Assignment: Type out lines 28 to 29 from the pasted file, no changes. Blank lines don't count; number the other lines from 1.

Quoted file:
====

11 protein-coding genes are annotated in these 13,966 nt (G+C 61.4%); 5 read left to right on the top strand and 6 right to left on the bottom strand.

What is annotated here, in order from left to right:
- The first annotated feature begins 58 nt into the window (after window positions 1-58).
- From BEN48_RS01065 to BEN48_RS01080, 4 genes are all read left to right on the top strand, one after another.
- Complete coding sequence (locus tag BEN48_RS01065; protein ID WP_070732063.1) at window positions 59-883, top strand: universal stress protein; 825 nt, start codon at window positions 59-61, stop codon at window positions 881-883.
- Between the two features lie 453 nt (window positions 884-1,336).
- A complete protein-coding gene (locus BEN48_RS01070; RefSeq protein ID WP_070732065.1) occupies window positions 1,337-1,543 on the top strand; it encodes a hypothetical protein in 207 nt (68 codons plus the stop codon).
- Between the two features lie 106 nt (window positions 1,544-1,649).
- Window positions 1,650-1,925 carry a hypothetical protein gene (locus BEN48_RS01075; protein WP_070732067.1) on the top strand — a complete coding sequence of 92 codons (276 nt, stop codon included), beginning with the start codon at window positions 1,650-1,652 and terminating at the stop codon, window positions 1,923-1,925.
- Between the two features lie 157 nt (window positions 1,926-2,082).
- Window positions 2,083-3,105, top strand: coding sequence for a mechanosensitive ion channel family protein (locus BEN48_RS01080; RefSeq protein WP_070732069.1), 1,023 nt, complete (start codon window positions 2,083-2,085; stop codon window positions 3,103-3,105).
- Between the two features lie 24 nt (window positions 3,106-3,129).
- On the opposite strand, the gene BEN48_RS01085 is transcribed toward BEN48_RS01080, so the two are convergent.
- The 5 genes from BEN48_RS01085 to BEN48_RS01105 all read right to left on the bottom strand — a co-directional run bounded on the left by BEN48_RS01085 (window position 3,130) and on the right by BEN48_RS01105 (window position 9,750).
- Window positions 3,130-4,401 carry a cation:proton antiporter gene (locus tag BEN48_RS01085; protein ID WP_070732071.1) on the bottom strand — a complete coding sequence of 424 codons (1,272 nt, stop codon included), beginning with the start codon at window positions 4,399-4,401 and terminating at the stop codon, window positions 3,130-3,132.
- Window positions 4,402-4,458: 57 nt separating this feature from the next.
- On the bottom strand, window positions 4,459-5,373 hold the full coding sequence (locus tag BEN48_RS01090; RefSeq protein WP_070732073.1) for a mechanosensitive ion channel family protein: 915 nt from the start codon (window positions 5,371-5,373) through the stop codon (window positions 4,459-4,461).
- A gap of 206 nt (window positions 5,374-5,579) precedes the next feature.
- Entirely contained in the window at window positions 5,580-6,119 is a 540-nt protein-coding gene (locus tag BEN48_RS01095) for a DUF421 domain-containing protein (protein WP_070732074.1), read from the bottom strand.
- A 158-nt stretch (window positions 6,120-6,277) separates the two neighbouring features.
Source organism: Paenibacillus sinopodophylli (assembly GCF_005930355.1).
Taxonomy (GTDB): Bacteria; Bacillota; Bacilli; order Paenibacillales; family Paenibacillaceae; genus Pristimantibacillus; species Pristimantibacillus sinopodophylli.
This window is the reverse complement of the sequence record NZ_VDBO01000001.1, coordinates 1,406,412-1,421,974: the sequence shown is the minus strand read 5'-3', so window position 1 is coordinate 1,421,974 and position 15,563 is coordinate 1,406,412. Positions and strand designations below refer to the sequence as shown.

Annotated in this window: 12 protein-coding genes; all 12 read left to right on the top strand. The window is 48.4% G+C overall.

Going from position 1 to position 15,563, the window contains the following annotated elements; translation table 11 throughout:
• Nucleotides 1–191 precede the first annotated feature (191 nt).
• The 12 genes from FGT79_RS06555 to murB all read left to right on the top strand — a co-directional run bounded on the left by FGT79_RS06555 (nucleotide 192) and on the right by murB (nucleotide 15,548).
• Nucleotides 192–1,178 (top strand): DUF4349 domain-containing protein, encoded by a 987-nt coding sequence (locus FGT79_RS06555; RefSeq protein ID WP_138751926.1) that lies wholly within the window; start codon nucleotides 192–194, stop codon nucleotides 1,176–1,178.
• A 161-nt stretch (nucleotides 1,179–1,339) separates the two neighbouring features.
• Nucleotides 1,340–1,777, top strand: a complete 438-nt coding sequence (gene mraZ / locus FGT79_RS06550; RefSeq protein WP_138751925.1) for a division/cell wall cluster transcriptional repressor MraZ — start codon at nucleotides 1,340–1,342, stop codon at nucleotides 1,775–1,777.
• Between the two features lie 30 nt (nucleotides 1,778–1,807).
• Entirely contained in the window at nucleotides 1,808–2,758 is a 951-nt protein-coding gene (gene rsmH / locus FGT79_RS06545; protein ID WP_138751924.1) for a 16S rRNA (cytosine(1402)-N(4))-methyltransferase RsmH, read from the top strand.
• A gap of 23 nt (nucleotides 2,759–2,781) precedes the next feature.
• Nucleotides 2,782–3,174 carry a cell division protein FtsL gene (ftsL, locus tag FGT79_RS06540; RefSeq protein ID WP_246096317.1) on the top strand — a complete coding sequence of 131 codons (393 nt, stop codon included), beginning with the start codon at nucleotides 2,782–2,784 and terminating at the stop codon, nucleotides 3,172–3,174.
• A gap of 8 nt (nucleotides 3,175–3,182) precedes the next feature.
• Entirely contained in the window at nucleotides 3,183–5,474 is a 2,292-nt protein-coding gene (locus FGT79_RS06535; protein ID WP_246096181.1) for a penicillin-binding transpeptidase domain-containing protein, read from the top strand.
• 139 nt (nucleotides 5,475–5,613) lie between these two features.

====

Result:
• Nucleotides 192–1,178 (top strand): DUF4349 domain-containing protein, encoded by a 987-nt coding sequence (locus FGT79_RS06555; RefSeq protein ID WP_138751926.1) that lies wholly within the window; start codon nucleotides 192–194, stop codon nucleotides 1,176–1,178.
• A 161-nt stretch (nucleotides 1,179–1,339) separates the two neighbouring features.